I’m staying at VILA VITA Parc, in Porches, slightly east of Portimao which has six bars and ten restaurants. There’s a great sense of space here and they provide a splendid breakfast on the terrace overlooking the sea. I’m looking forward to a meal at their Ocean Restaurant where Chef Hans Neuner has two Michelin stars.

Ocean guinea fowl with black truffle

As you might expect there’s huge attention to detail, and the menu plays to the strengths of the Algarve. A bao bun filled with carrot and sea urchin is a great way to start, then razor clams, sea snails and squid follow. I like the large scarlet prawn, cooked in a tomato and artichoke sauce, paired with its sashimi cousin.

There’s sole with caviar then an impeccable piece of guinea fowl with black truffle and Brussel sprout leaves. Desserts start with apple tonka bean and cassis then followed by banana, cashew and dark chocolate. It’s an amazing feast, with matching wines of course

Ocean bao bun filled with carrot and sea urchin

Next night I eat at Bon Bon restaurant in Carvoeiro, just outside Portimao. Chef Louis Anjos has one Michelin star and his food is a modern twist on the traditional. We start with his visual jokes – what looks like walnut is actually a piece of moulded goat cheese and the peanuts are chicken mousse.

Bon Bon Peanuts

Then we’re into the seafood, with cockles, razor clams, dried octopus roe and mussels all featuring. Blue lobster, cooked for 50 seconds, comes with tangerine, beetroot discs and seaweed and tastes as good as it looks.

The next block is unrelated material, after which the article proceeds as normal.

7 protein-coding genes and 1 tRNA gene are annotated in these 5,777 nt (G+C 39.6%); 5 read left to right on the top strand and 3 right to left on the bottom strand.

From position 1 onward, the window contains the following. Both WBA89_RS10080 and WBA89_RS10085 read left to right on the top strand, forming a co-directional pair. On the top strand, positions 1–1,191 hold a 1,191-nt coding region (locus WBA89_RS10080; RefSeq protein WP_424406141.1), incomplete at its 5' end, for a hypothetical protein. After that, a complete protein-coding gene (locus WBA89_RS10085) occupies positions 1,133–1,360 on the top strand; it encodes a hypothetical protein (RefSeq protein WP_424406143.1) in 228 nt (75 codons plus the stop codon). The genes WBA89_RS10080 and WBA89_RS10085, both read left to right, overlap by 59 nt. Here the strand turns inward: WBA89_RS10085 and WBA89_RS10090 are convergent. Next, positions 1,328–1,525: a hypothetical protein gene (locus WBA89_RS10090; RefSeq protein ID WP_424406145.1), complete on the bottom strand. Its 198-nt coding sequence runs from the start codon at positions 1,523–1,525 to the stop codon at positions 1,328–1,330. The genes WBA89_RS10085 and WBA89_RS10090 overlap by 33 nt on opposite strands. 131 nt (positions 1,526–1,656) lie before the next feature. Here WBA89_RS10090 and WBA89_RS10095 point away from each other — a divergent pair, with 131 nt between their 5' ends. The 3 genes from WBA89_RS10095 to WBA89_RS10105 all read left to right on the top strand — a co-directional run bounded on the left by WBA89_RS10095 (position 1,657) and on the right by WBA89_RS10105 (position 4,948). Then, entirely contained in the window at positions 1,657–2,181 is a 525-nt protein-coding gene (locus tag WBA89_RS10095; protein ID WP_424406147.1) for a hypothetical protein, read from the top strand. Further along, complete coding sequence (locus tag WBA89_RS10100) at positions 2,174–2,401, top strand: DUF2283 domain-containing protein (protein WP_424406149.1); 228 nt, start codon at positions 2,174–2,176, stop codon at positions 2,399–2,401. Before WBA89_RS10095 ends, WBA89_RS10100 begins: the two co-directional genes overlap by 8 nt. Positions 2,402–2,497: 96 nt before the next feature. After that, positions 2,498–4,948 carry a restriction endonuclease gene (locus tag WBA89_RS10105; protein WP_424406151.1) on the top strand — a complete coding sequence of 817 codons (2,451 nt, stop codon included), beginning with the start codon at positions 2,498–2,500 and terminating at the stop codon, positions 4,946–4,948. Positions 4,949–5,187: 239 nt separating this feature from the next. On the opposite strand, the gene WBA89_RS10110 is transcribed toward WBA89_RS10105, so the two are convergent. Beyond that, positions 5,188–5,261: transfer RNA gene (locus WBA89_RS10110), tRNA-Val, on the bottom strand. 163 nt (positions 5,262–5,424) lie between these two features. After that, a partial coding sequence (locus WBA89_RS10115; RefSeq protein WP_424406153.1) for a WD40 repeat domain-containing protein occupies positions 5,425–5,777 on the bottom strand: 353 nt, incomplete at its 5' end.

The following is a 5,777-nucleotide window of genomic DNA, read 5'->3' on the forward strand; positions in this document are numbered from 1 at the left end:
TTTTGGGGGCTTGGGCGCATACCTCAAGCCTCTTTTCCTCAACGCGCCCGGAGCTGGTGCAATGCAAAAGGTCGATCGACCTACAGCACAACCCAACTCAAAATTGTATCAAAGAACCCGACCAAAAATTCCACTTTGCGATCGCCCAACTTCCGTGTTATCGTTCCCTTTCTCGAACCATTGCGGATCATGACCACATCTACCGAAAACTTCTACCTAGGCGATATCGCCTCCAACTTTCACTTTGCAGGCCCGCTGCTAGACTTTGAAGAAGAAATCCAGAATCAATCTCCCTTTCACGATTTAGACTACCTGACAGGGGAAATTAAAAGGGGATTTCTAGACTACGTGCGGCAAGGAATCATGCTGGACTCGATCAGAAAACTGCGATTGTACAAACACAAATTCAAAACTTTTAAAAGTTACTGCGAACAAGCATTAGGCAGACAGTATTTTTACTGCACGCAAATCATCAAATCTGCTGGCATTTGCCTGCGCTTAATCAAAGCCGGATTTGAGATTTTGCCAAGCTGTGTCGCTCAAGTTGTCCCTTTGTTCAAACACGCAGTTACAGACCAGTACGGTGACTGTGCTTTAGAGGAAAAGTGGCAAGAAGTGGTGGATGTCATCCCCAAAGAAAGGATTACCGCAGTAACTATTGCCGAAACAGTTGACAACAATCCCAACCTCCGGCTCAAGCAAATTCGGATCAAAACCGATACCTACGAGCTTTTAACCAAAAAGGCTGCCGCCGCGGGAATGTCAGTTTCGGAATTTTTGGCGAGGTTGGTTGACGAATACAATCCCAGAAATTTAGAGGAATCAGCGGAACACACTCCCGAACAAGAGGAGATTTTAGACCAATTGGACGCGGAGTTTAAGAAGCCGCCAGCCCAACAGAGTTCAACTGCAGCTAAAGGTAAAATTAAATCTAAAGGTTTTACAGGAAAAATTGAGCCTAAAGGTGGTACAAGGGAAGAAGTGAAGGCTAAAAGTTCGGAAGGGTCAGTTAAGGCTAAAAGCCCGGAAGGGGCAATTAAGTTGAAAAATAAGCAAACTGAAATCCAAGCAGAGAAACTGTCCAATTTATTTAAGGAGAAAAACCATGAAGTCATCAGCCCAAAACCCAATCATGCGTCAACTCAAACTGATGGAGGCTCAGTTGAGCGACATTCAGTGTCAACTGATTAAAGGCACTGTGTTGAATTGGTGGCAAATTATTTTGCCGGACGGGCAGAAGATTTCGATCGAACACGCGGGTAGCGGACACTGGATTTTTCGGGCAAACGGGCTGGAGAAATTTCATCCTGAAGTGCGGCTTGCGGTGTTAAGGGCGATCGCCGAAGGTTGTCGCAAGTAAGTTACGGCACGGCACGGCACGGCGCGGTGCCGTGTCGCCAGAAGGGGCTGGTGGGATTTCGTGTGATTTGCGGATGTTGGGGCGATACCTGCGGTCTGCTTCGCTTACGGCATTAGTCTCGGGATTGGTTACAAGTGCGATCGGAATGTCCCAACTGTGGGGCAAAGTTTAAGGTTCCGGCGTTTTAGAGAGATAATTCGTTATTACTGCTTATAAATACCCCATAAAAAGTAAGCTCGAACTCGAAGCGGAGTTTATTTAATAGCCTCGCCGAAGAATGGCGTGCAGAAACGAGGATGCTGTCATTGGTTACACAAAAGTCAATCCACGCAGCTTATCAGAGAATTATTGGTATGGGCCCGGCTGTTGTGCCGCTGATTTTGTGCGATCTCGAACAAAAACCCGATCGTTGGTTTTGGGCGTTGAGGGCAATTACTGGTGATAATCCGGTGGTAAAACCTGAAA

A piece of red mullet, topped with a slice of Iberian ham and salsify rests on a sauce made from the fish liver. Meat arrives in the form of a fillet of Alentejo black pig, surrounded by tiny Algarve root vegetables. There’s a surprise ravioli, stuffed with chanterelles, before a veal steak, cut from an Arouquesa cow, from the north of Portugal. It’s served with red cabbage, and purees of turnips and cabbage.

Bon Bon Black Pork

Desserts include a yuzu sorbet with shaved coconut and then pineapple, praline of chocolate, coriander sorbet and rum sponge, all artfully arranged. I should add that each course has been accompanied by matching Portuguese wines and there’s a final glass of twenty-year-old tawny port to send us on our way home.

Amarguinha Sour Copy


On my last day, I meet António Guerreiro, who runs Eating Algarve Food Tours, at the Columbus Bar in Faro. He introduces me to a special Algarve cocktail called Amarguinha Sour which, as well as the local liqueur made from bitter almonds, also contains lemon, sugar, and egg white. He’s passionate about the food of the region and has devised special walking itineraries around the city as well as wine tours. I’ve eaten well in the Algarve in the last few days, so it’s easy to understand his enthusiasm.

 Tell Me More About Eating Algarve

Visit Portugal has information about the country. and eating Algarve.

EasyJet has direct flights from London Gatwick to Faro.

The Gatwick Express is the fastest way to get to the airport from central London.

Animaris runs boats to Ilha Deserta from Faro.

VILA VITA Parc Resort and Spa in Porches makes a luxurious base and is a member of The Leading Hotels of the World.

Eating Algarve Food Tours can arrange bespoke itineraries for eating Algarve.

Tertúlia Algarvia in Faro gives cooking courses for Cataplana. Very eating Algarve

Vila Adentro, next door, has good local dishes eating Algarve.

Estaminé on Ilha Deserta serves the freshest of shell fish easting Algarve..

Ocean Restaurant has two Michelin stars.

Bon Bon Restaurant in Carvoeiro has one Michelin star.

Don Sebastião Restaurant in Lagos has good fish and vintage ports;

Monterosa olive mill gives guided tastings.

Quinta da Tor winery offers tours and tastings.